|Broad Institute Inc.
Center for the Comprehensive Analysis of Cancer Somatic Copy-Number Alterations, Rearrangements, and Long-Read Sequencing Data
Somatic copy-number alterations (SCNAs) and the rearrangements that generate them are, together with mutations, the major somatic genome alterations in human cancer, and understanding them yields insights into how to diagnose and treat cancers. We have extensive experience in developing methods to detect and interpret SCNAs and rearrangements and have applied these methods across tens of thousands of tumors, discovering new molecular subtypes of cancer that may benefit from new therapeutic strategies. We propose to renew our Genomics Data Analysis Center that will specialize in conducting state-of-the-art analyses of SCNAs and rearrangements from both short read and long read sequencing data to answer clinically and biologically relevant questions that are tailored to the needs of the wider Genomics Data Analysis Network.
Specialties: Copy number, single cell RNA-seq, circulating cell free DNA
|Broad Institute, Inc.
Gad Getz, Esther Rheinbay
With expertise in discovering and characterizing point mutations in the cancer genome, we aim to integrate our state-of-the-art rigorous tools and pipelines for robust point mutation characterization and driver discovery into the Genome Data Analysis Network (GDAN) alongside other GDACs with expertise in complementary fields. Understanding the significance of the point- mutation drivers in the context of analyses from other GDACs in the GDAN will provide the cancer field with a deep, comprehensive understanding of many cancer types that can inform future clinical therapeutics and advance precision medicine at the single-patient level.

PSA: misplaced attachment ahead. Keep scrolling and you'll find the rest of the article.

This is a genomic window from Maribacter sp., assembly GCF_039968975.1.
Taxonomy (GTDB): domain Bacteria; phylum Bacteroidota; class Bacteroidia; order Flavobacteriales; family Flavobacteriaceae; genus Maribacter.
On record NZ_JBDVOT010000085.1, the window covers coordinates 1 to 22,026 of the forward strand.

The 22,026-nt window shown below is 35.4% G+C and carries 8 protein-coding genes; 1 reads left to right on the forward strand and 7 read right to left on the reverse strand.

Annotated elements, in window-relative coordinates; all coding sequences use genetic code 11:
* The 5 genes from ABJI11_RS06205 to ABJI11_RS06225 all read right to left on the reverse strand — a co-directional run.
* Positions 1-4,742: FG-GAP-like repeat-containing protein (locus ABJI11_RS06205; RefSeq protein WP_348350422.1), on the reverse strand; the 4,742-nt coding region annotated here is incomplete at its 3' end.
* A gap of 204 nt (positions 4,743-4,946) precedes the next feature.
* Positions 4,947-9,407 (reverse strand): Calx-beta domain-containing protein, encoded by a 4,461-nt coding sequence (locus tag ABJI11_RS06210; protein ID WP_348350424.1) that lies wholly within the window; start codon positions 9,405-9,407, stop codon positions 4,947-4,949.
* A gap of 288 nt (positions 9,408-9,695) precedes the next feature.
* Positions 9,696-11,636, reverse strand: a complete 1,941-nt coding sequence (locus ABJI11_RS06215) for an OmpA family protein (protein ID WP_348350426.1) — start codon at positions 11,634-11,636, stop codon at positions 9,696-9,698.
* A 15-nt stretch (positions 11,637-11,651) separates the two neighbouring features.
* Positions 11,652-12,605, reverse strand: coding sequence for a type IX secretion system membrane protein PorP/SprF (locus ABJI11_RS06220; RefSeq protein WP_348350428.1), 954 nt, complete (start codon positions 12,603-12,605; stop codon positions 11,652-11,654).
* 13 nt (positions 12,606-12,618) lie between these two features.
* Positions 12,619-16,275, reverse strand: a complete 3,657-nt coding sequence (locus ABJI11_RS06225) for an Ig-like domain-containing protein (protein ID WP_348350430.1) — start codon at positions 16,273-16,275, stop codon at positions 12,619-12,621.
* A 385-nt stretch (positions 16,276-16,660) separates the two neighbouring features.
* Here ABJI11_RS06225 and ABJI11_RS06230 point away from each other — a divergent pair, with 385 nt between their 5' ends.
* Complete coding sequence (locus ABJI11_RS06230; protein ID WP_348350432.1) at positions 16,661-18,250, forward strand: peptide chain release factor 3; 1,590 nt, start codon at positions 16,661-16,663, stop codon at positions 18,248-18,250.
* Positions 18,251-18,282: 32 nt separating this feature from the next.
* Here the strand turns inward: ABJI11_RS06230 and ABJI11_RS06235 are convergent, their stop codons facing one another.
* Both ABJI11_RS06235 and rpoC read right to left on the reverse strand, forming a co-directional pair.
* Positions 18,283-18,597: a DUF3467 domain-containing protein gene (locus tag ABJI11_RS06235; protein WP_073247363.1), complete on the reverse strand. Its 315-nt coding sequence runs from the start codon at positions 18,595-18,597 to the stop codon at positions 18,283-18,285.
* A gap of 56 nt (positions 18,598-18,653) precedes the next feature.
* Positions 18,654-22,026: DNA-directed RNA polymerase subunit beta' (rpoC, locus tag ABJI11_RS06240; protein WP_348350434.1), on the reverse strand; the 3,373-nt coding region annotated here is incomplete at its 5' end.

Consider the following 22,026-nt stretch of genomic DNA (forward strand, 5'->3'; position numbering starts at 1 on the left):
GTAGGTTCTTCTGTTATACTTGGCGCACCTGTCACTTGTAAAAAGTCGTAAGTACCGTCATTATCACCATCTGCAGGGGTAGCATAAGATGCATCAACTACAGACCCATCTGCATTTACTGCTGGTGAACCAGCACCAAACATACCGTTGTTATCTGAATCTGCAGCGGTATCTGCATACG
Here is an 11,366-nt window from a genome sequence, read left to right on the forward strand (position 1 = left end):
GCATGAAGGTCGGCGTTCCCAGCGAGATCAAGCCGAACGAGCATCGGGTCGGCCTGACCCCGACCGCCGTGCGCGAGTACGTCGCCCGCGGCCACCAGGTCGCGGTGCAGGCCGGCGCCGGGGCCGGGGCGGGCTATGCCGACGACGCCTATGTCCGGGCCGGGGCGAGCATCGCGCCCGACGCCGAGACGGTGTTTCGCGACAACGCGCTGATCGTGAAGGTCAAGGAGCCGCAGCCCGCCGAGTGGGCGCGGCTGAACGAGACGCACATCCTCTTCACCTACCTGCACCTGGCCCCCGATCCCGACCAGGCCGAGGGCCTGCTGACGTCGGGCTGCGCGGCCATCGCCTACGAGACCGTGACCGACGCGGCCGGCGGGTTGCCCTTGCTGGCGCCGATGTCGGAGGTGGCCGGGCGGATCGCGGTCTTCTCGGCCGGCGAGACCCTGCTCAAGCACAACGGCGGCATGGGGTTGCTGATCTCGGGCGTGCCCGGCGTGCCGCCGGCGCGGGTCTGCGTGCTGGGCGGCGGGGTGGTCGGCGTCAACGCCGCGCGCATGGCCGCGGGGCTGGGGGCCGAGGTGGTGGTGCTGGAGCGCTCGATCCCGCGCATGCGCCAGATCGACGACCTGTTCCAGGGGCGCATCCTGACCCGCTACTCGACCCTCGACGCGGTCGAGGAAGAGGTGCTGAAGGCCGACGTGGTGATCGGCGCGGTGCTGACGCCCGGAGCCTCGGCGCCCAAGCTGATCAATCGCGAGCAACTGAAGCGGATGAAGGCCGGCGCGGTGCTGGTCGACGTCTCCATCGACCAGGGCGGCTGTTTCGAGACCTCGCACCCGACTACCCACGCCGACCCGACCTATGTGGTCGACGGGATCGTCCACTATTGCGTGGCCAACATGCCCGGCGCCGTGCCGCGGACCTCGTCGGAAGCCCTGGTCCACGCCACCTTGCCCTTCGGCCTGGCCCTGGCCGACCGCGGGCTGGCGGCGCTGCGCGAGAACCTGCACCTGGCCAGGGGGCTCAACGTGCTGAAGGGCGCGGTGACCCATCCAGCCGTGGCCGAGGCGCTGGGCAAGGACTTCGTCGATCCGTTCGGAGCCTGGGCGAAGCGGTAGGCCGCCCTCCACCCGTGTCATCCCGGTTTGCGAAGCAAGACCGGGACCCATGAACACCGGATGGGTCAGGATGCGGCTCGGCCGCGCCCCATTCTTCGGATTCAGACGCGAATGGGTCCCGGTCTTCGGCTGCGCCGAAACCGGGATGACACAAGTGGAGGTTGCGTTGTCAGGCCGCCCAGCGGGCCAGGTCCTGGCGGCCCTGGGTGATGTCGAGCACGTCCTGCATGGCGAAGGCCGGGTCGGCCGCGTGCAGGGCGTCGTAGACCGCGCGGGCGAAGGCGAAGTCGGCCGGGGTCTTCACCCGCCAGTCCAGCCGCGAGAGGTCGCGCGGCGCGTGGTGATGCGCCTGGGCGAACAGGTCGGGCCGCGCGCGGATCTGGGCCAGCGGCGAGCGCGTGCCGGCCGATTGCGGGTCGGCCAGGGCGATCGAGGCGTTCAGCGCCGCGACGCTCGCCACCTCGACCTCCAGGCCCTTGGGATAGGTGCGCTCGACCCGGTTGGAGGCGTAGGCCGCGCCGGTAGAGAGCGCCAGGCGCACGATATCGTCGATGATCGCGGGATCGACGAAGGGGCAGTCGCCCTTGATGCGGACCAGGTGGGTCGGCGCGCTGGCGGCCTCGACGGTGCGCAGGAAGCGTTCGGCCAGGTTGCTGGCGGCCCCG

Specialties: DNA mutations, cell free circulating DNA, expression, single cell RNA-seq, pathway analysis
|Van Andel Research Institute
Peter Laird, Hui Shen
Cancer arises from the loss of control of growth in cells. Although attention has focused mostly on genetic mutations as the origin of these defects, it has become clear that changes in the epigenetic control of gene activity also contribute to this loss of growth control. This project aims to provide epigenetic analysis of clinical trial epigenomic data to advance our understanding of how epigenetic defects impact cancer biology and clinical outcome.
|University of North Carolina Chapel Hill
Katherine Hoadley, David Hayes
Large scale, multi-platform genomic projects in translational studies are often difficult to accomplish by individual laboratories. Collaborate team science networks, like The Cancer Genome Atlas and the Genome Data Analysis Network, bring together researchers with varied expertise to generate, analyze, and provide the data back to the research community for larger use and impact. We propose to provide expertise in RNA sequencing, spatial genomics, data integration, and clinical outcomes analysis as a Genome Data Analysis Center in support of the Genome Data Analysis Network.
Specialties: Expression, spatial genomics, integration
|Sloan-Kettering Institute for Cancer Research
Nikolaus Schultz, Sohrab Shah
The MSK Genomic Data Analysis Center for Tumor Evolution will create a software platform for analysis of DNA mutations in cancer to help researchers and clinicians better understand why cancers often relapse. As cancer is a disease that changes at the cellular level over time, with some cells killed by treatment while others survive, we need to understand which mutations lead to treatment failure in specific patients. We expect that with improved tools that can measure, monitor and interpret changes in disease over time, we will make advances that allow for better management of cancer and prevention of relapse.
Specialties: DNA mutation, spatial genomics, single cell RNA-seq